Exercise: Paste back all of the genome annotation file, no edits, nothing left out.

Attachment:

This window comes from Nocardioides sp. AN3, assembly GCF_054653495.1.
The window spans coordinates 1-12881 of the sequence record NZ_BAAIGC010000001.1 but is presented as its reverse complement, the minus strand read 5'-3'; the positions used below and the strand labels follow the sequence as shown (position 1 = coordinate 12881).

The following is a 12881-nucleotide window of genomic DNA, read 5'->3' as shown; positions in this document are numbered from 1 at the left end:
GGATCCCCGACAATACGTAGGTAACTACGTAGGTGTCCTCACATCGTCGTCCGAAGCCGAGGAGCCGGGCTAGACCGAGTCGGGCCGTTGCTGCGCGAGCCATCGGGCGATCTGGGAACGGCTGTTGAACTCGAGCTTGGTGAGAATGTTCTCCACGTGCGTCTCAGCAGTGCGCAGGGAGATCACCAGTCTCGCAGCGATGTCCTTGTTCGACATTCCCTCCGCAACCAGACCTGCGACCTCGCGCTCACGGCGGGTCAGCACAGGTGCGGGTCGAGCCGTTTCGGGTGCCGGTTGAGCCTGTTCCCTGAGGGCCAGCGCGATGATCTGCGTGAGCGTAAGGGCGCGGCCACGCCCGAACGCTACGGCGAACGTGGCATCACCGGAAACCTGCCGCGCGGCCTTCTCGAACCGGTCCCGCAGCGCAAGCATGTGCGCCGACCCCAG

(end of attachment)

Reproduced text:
This window comes from Nocardioides sp. AN3, assembly GCF_054653495.1.
The window spans coordinates 1-12881 of the sequence record NZ_BAAIGC010000001.1 but is presented as its reverse complement, the minus strand read 5'-3'; the positions used below and the strand labels follow the sequence as shown (position 1 = coordinate 12881).

The following is a 12881-nucleotide window of genomic DNA, read 5'->3' as shown; positions in this document are numbered from 1 at the left end:
GGATCCCCGACAATACGTAGGTAACTACGTAGGTGTCCTCACATCGTCGTCCGAAGCCGAGGAGCCGGGCTAGACCGAGTCGGGCCGTTGCTGCGCGAGCCATCGGGCGATCTGGGAACGGCTGTTGAACTCGAGCTTGGTGAGAATGTTCTCCACGTGCGTCTCAGCAGTGCGCAGGGAGATCACCAGTCTCGCAGCGATGTCCTTGTTCGACATTCCCTCCGCAACCAGACCTGCGACCTCGCGCTCACGGCGGGTCAGCACAGGTGCGGGTCGAGCCGTTTCGGGTGCCGGTTGAGCCTGTTCCCTGAGGGCCAGCGCGATGATCTGCGTGAGCGTAAGGGCGCGGCCACGCCCGAACGCTACGGCGAACGTGGCATCACCGGAAACCTGCCGCGCGGCCTTCTCGAACCGGTCCCGCAGCGCAAGCATGTGCGCCGACCCCAG